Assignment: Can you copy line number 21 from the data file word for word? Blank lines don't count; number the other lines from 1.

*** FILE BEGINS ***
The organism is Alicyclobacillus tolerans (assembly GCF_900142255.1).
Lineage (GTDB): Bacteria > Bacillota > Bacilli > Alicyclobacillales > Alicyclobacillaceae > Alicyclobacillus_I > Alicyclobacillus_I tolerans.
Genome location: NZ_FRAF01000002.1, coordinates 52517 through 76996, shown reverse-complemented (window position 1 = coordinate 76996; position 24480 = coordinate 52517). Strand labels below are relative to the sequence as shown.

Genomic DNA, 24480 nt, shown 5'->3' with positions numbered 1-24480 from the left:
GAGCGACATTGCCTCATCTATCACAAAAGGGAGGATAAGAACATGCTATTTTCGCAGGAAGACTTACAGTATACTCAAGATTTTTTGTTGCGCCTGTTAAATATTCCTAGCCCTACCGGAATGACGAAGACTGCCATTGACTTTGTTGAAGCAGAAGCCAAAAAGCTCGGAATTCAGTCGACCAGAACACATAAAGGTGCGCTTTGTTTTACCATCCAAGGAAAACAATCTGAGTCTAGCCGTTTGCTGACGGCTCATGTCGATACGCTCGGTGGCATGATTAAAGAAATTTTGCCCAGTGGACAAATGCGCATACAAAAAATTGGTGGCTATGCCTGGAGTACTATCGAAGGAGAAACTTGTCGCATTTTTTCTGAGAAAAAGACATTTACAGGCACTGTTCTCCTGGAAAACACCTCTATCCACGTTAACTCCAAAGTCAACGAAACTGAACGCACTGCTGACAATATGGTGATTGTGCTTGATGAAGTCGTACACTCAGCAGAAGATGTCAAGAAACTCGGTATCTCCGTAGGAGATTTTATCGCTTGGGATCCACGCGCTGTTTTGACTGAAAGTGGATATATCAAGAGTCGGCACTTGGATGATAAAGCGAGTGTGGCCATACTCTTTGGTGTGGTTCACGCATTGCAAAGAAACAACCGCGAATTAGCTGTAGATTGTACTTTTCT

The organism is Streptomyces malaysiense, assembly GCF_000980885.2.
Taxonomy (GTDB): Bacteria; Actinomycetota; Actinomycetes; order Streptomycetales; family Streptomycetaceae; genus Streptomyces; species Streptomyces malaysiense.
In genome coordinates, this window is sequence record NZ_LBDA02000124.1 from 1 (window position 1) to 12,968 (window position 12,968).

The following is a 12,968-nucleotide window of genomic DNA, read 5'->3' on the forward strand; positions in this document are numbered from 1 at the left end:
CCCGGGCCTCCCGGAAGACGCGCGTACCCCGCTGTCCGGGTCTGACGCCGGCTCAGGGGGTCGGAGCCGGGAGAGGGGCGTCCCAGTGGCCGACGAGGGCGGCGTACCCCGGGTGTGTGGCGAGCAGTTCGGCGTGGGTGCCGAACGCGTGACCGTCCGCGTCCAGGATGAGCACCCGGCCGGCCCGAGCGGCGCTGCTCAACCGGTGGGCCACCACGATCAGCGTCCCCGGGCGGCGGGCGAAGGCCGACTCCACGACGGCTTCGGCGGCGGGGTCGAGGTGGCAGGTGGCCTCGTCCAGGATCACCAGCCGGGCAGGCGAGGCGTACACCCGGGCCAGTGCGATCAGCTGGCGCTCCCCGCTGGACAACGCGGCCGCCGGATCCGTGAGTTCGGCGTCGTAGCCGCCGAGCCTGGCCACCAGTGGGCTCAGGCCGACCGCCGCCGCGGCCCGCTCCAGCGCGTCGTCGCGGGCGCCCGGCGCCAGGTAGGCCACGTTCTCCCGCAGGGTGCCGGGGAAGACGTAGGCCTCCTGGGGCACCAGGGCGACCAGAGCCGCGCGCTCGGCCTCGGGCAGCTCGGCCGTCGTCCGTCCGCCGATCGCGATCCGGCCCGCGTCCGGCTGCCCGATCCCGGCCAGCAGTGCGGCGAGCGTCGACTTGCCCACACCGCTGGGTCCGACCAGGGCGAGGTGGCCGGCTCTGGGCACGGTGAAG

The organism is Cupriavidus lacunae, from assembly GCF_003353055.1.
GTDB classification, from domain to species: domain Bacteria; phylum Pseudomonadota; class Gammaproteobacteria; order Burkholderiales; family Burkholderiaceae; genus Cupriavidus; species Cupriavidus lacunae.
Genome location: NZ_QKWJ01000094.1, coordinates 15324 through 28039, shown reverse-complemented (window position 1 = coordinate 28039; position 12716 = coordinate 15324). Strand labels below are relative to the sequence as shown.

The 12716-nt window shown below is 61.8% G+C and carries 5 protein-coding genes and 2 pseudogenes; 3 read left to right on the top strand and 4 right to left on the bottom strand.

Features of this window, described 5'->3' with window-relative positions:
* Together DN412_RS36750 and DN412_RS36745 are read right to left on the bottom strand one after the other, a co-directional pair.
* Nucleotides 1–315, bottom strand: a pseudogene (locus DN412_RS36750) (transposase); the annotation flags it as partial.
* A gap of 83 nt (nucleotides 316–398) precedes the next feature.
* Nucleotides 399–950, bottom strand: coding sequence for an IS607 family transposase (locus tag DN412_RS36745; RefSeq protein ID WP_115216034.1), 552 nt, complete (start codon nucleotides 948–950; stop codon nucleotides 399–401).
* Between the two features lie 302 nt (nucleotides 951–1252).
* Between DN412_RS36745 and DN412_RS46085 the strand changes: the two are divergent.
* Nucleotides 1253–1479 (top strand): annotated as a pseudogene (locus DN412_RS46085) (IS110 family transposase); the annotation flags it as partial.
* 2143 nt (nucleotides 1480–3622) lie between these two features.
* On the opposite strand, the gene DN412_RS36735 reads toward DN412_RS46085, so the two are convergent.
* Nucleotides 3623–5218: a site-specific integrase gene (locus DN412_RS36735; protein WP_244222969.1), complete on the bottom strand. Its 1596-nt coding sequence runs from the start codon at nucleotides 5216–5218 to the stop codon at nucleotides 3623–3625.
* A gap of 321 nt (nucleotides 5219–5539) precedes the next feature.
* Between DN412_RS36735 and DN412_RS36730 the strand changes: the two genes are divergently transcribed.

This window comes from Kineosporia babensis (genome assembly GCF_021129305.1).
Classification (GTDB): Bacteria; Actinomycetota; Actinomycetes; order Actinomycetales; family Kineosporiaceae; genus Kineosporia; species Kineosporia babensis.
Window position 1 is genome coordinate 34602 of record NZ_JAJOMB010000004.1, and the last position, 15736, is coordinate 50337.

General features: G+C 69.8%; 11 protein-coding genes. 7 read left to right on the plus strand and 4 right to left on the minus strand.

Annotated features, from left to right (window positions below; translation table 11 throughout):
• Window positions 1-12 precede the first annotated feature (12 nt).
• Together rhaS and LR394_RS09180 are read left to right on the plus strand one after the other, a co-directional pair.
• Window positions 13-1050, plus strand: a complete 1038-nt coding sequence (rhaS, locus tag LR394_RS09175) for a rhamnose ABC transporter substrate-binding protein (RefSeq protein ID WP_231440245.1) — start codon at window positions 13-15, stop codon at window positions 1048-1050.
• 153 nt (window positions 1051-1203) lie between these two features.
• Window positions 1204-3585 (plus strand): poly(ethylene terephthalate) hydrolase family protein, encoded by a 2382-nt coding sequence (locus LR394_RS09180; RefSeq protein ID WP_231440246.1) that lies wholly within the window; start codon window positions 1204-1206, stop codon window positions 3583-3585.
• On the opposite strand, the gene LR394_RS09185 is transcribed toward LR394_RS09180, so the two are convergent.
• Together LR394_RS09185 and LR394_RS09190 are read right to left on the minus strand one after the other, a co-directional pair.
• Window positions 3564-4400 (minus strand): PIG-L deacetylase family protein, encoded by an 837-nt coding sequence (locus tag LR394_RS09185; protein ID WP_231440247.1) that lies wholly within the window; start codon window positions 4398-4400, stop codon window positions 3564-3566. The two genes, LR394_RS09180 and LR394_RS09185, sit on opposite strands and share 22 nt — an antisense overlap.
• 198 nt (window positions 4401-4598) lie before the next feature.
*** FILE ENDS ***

* Between DN412_RS36745 and DN412_RS46085 the strand changes: the two are divergent.